AVERAGE farm business income has decreased 36% to £25,800 from the high estimate of £40,300 in the previous year, according to the Scottish Farm Business Survey, published this week.

Figures are based on the latest published statistics for the period 2019-20, a period where some farm activity may have been impacted by the coronavirus pandemic.

Many farm types that performed well in the previous year experienced a drop in income in 2019-20. Figures quoted in this report relate to changes in real terms – taking account of inflation. Farms which do not receive support payments - pigs, poultry and horticulture – are not included in the survey.

Farms on average made a loss from agricultural activity of £25,500, over twice the loss made in the previous year. Agricultural output decreased by 5% on average. Input costs also increased by 2% overall. Losses to the business were offset mainly by support payments. Direct payments to farmers continued to have the largest impact on overall farm income. Income from agrienvironment schemes decreased 22% compared to 2018-19.

The average farm net worth has decreased from around £1.5 million in 2014-15 to £1.3 million in 2019-20 in real terms. The amount of assets held by farms has decreased slightly, while the amount of debt has also risen slightly. Neither shift has greatly changed the average debt ratio, which increased one percentage point compared to the previous year. As the farm debt ratio has only increased slightly, the statistics do not indicate immediate concerns with rising levels of debt.

Some farms have high business incomes but others are making large losses. In dairy farming, low performing farms are losing on average £42,400 while the high performers have an average income around £133,700.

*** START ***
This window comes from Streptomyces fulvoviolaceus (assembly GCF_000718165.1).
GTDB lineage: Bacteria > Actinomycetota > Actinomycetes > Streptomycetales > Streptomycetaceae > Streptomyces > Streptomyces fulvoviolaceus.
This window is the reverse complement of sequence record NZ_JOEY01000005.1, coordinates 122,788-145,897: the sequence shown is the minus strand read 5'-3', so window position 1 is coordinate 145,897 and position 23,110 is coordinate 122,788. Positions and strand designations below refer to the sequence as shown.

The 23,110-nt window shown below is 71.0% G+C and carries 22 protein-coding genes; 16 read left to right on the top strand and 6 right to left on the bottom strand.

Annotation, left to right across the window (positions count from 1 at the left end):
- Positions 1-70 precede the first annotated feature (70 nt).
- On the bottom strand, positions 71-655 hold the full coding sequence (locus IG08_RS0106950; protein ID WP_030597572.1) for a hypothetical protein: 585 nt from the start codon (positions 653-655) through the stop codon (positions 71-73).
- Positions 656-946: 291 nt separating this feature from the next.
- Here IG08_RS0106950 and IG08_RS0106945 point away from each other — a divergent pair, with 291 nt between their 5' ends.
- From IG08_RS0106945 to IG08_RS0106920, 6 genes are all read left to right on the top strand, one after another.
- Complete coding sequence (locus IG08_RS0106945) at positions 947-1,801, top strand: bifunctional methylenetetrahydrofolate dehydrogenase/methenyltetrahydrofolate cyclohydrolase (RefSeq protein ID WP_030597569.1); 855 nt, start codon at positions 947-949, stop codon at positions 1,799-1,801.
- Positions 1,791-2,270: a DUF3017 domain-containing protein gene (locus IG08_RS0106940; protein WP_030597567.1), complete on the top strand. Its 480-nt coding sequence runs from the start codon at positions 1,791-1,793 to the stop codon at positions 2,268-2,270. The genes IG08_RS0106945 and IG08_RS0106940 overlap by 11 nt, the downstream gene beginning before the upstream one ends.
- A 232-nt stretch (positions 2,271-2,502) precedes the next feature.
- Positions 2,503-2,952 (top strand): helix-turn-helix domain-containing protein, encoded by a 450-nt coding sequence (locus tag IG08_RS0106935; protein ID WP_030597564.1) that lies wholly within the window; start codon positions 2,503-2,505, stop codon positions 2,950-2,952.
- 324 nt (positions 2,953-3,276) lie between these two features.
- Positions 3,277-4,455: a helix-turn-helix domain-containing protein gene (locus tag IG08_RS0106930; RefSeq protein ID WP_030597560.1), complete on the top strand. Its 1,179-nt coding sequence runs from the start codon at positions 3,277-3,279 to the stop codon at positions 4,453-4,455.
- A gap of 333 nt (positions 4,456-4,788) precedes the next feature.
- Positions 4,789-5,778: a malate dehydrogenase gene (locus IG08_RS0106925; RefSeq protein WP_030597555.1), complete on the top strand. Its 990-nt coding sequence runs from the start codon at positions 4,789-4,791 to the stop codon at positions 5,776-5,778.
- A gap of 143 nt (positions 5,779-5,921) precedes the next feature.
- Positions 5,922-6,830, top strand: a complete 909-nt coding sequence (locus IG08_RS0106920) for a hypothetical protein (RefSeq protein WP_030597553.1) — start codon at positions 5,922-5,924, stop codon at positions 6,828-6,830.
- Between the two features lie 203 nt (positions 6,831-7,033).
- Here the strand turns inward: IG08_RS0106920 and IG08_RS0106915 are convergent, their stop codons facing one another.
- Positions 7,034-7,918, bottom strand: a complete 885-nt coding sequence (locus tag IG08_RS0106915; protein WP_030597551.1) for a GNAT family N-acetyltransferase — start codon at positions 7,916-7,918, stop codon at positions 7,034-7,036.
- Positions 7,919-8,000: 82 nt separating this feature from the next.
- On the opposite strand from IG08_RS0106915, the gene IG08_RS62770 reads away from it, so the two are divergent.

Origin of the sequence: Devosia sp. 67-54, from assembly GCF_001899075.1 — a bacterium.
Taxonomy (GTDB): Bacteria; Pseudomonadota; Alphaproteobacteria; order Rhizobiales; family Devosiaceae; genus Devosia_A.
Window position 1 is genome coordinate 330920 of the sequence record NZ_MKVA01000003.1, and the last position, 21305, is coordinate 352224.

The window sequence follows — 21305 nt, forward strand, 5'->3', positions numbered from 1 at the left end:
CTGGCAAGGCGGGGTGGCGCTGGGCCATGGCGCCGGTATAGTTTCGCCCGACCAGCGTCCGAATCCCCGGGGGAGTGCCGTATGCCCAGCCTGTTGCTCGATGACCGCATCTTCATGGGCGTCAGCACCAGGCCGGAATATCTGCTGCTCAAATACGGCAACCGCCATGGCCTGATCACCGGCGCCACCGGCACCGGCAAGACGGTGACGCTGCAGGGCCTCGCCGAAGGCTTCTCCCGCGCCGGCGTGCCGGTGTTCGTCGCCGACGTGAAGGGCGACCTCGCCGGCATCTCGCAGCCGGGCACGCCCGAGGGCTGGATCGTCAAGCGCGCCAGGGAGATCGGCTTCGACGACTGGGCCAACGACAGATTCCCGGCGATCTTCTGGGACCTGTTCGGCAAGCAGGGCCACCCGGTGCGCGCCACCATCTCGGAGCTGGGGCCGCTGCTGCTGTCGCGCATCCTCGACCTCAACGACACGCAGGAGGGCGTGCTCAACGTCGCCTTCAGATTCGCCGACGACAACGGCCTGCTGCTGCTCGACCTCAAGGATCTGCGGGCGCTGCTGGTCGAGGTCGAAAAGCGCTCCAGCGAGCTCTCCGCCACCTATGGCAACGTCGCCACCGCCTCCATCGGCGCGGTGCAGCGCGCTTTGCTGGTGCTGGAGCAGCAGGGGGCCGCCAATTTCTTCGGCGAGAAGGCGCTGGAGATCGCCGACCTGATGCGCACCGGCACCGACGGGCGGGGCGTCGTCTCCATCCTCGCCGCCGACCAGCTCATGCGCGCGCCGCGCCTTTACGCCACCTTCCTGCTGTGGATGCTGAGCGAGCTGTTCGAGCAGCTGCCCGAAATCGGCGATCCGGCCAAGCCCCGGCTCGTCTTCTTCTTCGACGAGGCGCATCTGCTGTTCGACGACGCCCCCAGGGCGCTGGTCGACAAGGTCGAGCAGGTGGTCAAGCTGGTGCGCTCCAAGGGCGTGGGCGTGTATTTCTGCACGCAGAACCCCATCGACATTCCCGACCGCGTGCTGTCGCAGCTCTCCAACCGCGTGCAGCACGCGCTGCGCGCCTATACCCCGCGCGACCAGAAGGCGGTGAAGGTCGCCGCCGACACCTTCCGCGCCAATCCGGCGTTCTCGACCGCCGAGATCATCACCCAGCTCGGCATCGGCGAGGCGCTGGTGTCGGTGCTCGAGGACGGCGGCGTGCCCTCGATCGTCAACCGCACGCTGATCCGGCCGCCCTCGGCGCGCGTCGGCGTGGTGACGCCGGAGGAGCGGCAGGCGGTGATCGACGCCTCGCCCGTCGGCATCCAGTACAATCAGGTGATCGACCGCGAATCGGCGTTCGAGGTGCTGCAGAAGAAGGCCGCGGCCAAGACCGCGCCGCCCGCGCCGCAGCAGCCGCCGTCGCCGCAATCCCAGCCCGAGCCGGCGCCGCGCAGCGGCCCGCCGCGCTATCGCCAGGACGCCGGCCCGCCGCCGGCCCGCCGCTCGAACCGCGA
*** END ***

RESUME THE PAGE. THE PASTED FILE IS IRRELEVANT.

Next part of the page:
General cropping farms had the highest average income by farm type this year. Their average income was estimated at £69,100. Dairy farms also continued to have a high average income. Both farm types experienced a decrease in average income in 2019-20. These farms are sensitive to market prices and experience fluctuating performance as a result.

Mid-income farms in general performed worse this year than last year. The average income of mixed farms decreased 77% to £8100 in 2019-20. Cereal farms have performed well over the last three years but experienced an average decrease in income to around £41,000. A 33% decrease from the high of around £61,100 the previous year. Some mid-income farm types still rely on support payments to make a profit. Cereal farms had a positive average income of around £5,700 without support. Combined cattle and sheep LFA farms received the highest average support at £56,900. Without this, these farms were making a loss of £33,500 on average. Lowland cattle and sheep farms are also categorised as mid-income and experienced an increase in income in 2019-20.